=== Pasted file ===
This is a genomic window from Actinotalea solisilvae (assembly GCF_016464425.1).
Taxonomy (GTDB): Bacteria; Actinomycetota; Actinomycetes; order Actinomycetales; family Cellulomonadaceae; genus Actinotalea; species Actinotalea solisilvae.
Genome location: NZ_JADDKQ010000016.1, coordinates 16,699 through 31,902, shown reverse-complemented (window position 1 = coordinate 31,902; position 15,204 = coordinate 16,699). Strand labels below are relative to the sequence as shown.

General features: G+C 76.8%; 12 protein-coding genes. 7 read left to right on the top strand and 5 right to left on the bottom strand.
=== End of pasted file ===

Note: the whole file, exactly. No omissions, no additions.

This is a genomic window from Actinotalea solisilvae (assembly GCF_016464425.1).
Taxonomy (GTDB): Bacteria; Actinomycetota; Actinomycetes; order Actinomycetales; family Cellulomonadaceae; genus Actinotalea; species Actinotalea solisilvae.
Genome location: NZ_JADDKQ010000016.1, coordinates 16,699 through 31,902, shown reverse-complemented (window position 1 = coordinate 31,902; position 15,204 = coordinate 16,699). Strand labels below are relative to the sequence as shown.

General features: G+C 76.8%; 12 protein-coding genes. 7 read left to right on the top strand and 5 right to left on the bottom strand.